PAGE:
Password theft from web browser is another threat we need to consider seriously. Here are some protection tips and advice.
Nowadays, every computer user uses a particular web browser to access the Internet for both private as well as work-related matters. Most of the popular and widely used browsers, including Google Chrome, Safai and Mozilla Firefox, offer to save your data: login credentials, credit card details for e-commerce sites, billing and shipping address, username and passwords for social networking sites, passport number, and other personal information. This autofill data feature seems quite convenient and saves users a lot of time and effort by filling out the same forms automatically using the saved info.
However, there is a catch: since the browsers store heaps of user’s confidential information, it also attracts potential hackers and cyber criminals to lurk around, leading to possible data breaches. Along with the auto-fill data, any other sensitive information and valuable files stored on your system can be scooped up by the hackers if your laptop or desktop computer gets infected by spyware – a piece of malware that gathers information about the targeted user or organization and sends such collected data to advertisers, data firms, or other third-party entities.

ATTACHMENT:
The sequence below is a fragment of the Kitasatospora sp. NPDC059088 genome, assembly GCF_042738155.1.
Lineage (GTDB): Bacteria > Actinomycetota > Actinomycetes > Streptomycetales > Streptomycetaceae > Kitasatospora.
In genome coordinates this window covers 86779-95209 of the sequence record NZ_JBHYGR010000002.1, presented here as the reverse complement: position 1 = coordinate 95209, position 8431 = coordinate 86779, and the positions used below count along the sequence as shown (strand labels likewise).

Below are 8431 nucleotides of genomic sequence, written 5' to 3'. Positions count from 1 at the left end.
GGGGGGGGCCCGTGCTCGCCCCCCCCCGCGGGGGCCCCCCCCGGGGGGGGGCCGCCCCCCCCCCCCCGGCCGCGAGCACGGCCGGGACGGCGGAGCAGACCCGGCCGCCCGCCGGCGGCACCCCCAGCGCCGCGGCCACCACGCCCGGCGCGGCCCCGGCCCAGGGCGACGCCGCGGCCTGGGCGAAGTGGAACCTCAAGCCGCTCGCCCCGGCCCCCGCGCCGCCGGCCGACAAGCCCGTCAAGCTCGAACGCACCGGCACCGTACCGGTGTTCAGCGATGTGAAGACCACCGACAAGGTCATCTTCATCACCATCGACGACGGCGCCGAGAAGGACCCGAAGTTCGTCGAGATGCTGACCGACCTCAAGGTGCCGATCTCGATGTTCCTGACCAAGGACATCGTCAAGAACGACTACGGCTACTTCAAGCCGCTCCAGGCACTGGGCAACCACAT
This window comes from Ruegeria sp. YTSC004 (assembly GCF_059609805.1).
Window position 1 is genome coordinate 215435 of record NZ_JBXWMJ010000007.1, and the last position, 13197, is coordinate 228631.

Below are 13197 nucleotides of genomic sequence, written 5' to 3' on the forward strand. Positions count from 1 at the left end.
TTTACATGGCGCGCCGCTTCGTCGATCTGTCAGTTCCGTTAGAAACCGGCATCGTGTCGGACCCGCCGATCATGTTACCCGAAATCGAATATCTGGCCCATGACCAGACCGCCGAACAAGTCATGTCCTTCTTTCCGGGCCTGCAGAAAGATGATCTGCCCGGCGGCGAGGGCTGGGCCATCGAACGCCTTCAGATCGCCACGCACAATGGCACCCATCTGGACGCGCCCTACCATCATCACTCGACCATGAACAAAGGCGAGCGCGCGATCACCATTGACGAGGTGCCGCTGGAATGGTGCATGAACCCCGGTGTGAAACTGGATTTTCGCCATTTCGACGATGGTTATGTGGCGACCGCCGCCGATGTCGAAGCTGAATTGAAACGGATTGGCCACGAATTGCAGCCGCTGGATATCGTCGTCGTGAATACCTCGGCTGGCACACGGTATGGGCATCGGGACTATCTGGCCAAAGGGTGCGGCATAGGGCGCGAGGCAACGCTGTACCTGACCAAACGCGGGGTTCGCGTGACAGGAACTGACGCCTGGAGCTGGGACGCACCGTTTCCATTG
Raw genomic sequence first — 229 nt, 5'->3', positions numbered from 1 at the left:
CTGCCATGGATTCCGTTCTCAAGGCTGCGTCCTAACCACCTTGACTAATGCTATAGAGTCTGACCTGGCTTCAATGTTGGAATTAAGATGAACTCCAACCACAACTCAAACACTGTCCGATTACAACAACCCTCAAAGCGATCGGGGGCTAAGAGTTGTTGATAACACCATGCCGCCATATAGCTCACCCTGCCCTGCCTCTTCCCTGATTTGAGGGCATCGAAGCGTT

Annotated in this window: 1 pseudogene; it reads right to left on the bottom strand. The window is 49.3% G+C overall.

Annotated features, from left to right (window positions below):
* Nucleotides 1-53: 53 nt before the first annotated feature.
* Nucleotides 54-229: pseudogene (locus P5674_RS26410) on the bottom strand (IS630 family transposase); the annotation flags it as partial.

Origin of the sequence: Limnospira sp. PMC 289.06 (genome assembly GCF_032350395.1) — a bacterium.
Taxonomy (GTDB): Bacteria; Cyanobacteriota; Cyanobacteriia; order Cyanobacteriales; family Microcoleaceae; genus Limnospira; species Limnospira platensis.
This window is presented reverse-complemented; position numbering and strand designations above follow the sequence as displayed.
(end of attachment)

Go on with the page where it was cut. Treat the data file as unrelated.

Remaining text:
How Malware Steals Passwords from Your Web Browser
Google Chrome and other Chromium-based web browsers (such as Microsoft Edge, Brave Browser Opera, etc.) always save the user data in the same place which makes it easy as pie for cyber crooks to find it. But, browsers store passwords and other information in encrypted form to keep intruders from seeing that saved data.
Here’s the crux of the problem – since the spyware or info stealer that has penetrated the system is running as a genuine program under your account, the browser decrypts the saved data stored on your computer without asking for further authentication, assuming that the access request is made by the user.
Tips to Prevent Password Theft Browser Hijacking Attempts
To reduce the risks of being a victim of password theft, follow these below-mentioned safety precautions.
- Install a powerful antivirus and anti-malware software to keep your system protected against deadly malware infections (such as spyware, viruses, ransomware, rootkits, etc.) round the clock.
- Outdated systems and software may contain unpatched flaws that cybercriminals can exploit to inject malware. Hence, it is extremely essential to keep your web browser up to date at all times.
- Use any of the trusted password manager applications available on the web to protect your digital life.